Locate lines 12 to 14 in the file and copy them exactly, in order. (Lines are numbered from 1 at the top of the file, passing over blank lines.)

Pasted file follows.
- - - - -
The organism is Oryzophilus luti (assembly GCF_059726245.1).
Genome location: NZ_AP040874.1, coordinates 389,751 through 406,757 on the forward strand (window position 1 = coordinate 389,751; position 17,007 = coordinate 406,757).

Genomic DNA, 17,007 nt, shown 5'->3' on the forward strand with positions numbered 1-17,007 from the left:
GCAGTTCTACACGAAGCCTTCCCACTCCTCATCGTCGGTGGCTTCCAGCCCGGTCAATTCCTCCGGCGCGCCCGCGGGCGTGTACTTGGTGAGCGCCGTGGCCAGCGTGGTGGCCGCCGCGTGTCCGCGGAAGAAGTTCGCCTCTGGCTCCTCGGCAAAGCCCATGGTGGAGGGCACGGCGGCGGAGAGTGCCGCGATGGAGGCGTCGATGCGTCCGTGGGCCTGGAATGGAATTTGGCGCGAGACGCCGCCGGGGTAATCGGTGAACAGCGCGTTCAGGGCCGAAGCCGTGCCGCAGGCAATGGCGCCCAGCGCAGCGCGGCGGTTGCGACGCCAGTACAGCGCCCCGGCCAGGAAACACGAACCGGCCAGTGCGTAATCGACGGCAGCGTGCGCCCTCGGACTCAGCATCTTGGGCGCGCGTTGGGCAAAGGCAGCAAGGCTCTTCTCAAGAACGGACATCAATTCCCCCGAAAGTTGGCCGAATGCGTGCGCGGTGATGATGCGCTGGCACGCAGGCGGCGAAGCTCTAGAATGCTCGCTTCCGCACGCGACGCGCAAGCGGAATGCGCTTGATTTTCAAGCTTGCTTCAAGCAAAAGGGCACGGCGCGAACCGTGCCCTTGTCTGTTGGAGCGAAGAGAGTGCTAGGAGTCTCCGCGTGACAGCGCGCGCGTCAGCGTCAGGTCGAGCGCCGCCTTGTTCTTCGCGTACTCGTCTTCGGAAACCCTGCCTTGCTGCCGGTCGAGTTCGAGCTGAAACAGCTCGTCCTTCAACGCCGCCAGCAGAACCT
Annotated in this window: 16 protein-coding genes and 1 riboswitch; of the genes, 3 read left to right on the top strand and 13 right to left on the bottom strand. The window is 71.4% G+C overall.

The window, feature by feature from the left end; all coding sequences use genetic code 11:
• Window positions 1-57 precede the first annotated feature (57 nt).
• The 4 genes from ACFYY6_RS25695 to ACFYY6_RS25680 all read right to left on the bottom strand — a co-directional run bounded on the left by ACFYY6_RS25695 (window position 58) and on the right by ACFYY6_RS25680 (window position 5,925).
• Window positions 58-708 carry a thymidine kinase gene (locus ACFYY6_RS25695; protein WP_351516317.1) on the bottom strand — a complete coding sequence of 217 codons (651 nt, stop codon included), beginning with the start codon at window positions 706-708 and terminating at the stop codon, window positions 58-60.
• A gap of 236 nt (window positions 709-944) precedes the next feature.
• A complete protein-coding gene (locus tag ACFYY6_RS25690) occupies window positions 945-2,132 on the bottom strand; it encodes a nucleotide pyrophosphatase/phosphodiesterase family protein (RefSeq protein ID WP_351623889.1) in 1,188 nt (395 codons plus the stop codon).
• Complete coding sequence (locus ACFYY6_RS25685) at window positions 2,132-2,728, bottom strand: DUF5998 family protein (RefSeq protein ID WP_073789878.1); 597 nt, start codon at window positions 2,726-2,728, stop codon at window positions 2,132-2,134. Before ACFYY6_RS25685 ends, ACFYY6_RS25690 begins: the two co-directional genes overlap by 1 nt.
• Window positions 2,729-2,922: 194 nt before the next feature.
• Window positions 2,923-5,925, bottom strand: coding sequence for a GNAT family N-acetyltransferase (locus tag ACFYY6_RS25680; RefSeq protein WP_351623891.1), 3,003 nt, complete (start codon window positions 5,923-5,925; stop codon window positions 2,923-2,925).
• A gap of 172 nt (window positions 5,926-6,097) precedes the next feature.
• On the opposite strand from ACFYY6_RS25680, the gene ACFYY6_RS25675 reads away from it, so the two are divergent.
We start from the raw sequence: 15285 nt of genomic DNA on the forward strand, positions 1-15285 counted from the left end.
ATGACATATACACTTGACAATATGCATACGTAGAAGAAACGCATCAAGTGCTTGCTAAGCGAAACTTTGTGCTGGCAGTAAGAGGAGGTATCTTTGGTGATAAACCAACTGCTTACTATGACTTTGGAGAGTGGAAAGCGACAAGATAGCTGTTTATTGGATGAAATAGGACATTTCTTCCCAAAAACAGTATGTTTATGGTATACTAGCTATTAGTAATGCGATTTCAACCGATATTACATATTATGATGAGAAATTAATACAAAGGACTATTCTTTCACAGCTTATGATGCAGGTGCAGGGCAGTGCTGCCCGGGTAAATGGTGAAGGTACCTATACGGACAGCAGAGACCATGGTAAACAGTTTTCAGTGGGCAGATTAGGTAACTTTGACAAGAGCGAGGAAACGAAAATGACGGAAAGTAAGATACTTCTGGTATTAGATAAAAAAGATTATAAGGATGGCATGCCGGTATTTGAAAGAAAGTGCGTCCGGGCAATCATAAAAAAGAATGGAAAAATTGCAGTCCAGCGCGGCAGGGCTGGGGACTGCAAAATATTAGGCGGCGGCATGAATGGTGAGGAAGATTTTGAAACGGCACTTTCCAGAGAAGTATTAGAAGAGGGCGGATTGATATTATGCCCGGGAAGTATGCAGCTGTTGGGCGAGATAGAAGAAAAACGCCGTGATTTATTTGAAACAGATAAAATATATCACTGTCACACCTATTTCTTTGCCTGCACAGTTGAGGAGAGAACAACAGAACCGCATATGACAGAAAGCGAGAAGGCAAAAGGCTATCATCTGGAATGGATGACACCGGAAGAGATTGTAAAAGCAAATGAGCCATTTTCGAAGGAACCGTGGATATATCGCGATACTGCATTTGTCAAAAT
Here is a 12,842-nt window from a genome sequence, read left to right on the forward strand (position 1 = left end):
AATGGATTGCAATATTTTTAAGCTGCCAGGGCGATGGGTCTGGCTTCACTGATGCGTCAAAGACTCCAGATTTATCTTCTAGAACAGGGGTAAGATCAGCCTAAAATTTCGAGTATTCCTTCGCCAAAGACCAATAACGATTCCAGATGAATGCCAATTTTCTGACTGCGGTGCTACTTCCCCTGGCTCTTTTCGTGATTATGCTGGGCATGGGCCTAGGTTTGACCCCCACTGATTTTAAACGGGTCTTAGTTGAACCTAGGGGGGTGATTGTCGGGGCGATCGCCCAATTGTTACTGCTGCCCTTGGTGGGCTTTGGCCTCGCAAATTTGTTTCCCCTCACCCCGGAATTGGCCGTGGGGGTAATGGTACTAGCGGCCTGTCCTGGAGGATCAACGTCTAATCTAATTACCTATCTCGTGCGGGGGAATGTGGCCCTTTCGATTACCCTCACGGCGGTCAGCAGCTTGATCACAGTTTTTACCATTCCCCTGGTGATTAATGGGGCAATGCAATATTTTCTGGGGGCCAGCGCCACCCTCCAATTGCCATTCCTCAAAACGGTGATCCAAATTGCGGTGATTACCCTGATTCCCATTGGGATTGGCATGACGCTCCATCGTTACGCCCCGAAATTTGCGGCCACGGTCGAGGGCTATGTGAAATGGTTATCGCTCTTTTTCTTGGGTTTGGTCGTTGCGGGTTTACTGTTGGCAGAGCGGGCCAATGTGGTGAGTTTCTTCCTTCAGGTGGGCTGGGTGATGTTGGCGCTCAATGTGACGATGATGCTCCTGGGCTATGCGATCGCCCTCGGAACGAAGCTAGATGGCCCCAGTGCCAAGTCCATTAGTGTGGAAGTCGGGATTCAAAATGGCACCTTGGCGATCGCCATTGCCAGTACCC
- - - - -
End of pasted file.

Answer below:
• Complete coding sequence (locus ACFYY6_RS25685) at window positions 2,132-2,728, bottom strand: DUF5998 family protein (RefSeq protein ID WP_073789878.1); 597 nt, start codon at window positions 2,726-2,728, stop codon at window positions 2,132-2,134. Before ACFYY6_RS25685 ends, ACFYY6_RS25690 begins: the two co-directional genes overlap by 1 nt.
• Window positions 2,729-2,922: 194 nt before the next feature.
• Window positions 2,923-5,925, bottom strand: coding sequence for a GNAT family N-acetyltransferase (locus tag ACFYY6_RS25680; RefSeq protein WP_351623891.1), 3,003 nt, complete (start codon window positions 5,923-5,925; stop codon window positions 2,923-2,925).